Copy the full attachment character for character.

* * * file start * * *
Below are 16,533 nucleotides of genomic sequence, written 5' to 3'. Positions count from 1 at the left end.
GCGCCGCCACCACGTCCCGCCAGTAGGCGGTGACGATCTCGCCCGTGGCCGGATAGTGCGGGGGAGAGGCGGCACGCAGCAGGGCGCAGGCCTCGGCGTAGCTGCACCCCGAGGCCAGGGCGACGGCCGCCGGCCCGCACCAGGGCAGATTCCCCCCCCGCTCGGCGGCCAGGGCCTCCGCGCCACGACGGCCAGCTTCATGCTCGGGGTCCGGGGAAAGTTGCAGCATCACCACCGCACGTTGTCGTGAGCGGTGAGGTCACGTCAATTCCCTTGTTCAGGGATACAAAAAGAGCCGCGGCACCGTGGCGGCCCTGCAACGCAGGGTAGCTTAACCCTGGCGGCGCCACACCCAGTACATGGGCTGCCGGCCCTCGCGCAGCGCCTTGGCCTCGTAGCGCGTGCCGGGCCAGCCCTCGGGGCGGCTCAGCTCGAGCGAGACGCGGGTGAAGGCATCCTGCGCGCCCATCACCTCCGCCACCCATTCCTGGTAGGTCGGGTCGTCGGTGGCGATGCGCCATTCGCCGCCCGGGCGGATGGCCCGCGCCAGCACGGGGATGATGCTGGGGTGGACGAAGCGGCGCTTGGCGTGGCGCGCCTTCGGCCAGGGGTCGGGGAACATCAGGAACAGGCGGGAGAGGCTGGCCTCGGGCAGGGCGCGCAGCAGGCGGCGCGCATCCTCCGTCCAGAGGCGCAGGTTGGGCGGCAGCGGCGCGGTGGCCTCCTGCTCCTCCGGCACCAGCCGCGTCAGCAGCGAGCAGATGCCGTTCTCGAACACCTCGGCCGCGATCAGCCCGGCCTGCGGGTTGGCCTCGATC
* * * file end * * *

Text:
Below are 16,533 nucleotides of genomic sequence, written 5' to 3'. Positions count from 1 at the left end.
GCGCCGCCACCACGTCCCGCCAGTAGGCGGTGACGATCTCGCCCGTGGCCGGATAGTGCGGGGGAGAGGCGGCACGCAGCAGGGCGCAGGCCTCGGCGTAGCTGCACCCCGAGGCCAGGGCGACGGCCGCCGGCCCGCACCAGGGCAGATTCCCCCCCCGCTCGGCGGCCAGGGCCTCCGCGCCACGACGGCCAGCTTCATGCTCGGGGTCCGGGGAAAGTTGCAGCATCACCACCGCACGTTGTCGTGAGCGGTGAGGTCACGTCAATTCCCTTGTTCAGGGATACAAAAAGAGCCGCGGCACCGTGGCGGCCCTGCAACGCAGGGTAGCTTAACCCTGGCGGCGCCACACCCAGTACATGGGCTGCCGGCCCTCGCGCAGCGCCTTGGCCTCGTAGCGCGTGCCGGGCCAGCCCTCGGGGCGGCTCAGCTCGAGCGAGACGCGGGTGAAGGCATCCTGCGCGCCCATCACCTCCGCCACCCATTCCTGGTAGGTCGGGTCGTCGGTGGCGATGCGCCATTCGCCGCCCGGGCGGATGGCCCGCGCCAGCACGGGGATGATGCTGGGGTGGACGAAGCGGCGCTTGGCGTGGCGCGCCTTCGGCCAGGGGTCGGGGAACATCAGGAACAGGCGGGAGAGGCTGGCCTCGGGCAGGGCGCGCAGCAGGCGGCGCGCATCCTCCGTCCAGAGGCGCAGGTTGGGCGGCAGCGGCGCGGTGGCCTCCTGCTCCTCCGGCACCAGCCGCGTCAGCAGCGAGCAGATGCCGTTCTCGAACACCTCGGCCGCGATCAGCCCGGCCTGCGGGTTGGCCTCGATC